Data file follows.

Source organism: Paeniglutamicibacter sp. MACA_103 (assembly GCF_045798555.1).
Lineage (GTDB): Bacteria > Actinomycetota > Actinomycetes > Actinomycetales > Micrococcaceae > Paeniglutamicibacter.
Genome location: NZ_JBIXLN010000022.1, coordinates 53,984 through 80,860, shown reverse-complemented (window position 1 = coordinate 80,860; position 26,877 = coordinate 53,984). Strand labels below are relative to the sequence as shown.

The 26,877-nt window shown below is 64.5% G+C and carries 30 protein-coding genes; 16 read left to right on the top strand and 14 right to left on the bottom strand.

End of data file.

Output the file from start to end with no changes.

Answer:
Source organism: Paeniglutamicibacter sp. MACA_103 (assembly GCF_045798555.1).
Lineage (GTDB): Bacteria > Actinomycetota > Actinomycetes > Actinomycetales > Micrococcaceae > Paeniglutamicibacter.
Genome location: NZ_JBIXLN010000022.1, coordinates 53,984 through 80,860, shown reverse-complemented (window position 1 = coordinate 80,860; position 26,877 = coordinate 53,984). Strand labels below are relative to the sequence as shown.

The 26,877-nt window shown below is 64.5% G+C and carries 30 protein-coding genes; 16 read left to right on the top strand and 14 right to left on the bottom strand.